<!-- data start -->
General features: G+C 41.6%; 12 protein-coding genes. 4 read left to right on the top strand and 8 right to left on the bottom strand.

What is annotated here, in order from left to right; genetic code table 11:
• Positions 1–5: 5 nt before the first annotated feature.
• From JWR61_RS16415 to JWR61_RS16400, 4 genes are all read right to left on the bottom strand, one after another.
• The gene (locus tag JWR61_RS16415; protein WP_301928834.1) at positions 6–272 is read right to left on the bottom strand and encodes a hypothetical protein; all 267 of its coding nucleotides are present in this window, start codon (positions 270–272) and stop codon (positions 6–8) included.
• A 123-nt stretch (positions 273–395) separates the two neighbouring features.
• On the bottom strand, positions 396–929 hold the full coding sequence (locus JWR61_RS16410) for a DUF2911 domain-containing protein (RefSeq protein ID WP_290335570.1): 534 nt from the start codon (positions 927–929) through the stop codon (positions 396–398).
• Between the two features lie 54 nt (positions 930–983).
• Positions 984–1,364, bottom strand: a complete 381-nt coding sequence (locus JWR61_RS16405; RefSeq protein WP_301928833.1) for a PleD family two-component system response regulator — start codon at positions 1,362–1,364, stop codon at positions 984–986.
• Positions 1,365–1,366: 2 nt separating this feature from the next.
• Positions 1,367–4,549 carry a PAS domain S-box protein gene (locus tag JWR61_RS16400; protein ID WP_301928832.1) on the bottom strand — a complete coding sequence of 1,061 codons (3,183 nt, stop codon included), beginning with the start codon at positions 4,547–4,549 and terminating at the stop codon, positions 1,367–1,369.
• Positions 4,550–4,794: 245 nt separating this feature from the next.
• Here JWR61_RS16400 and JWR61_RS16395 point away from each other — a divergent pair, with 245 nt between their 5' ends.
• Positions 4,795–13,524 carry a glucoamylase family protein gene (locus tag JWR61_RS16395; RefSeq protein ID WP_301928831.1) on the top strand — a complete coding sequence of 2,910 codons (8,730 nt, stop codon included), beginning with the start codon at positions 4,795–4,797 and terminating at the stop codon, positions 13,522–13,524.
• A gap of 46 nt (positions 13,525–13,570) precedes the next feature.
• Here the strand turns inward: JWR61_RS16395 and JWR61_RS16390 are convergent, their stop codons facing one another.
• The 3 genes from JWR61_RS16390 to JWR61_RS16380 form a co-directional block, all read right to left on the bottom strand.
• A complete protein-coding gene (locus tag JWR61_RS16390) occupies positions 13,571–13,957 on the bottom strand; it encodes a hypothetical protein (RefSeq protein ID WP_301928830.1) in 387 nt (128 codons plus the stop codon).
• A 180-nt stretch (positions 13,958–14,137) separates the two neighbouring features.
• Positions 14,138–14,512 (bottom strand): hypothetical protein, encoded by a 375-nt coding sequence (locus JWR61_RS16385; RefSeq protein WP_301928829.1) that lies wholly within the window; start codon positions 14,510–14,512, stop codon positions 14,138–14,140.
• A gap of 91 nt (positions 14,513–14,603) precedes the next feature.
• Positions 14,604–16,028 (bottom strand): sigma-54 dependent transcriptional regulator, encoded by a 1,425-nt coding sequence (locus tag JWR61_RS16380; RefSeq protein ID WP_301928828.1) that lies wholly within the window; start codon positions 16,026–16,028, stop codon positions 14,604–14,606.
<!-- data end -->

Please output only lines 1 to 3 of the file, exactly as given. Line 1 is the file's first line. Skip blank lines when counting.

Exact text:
General features: G+C 41.6%; 12 protein-coding genes. 4 read left to right on the top strand and 8 right to left on the bottom strand.

What is annotated here, in order from left to right; genetic code table 11:
• Positions 1–5: 5 nt before the first annotated feature.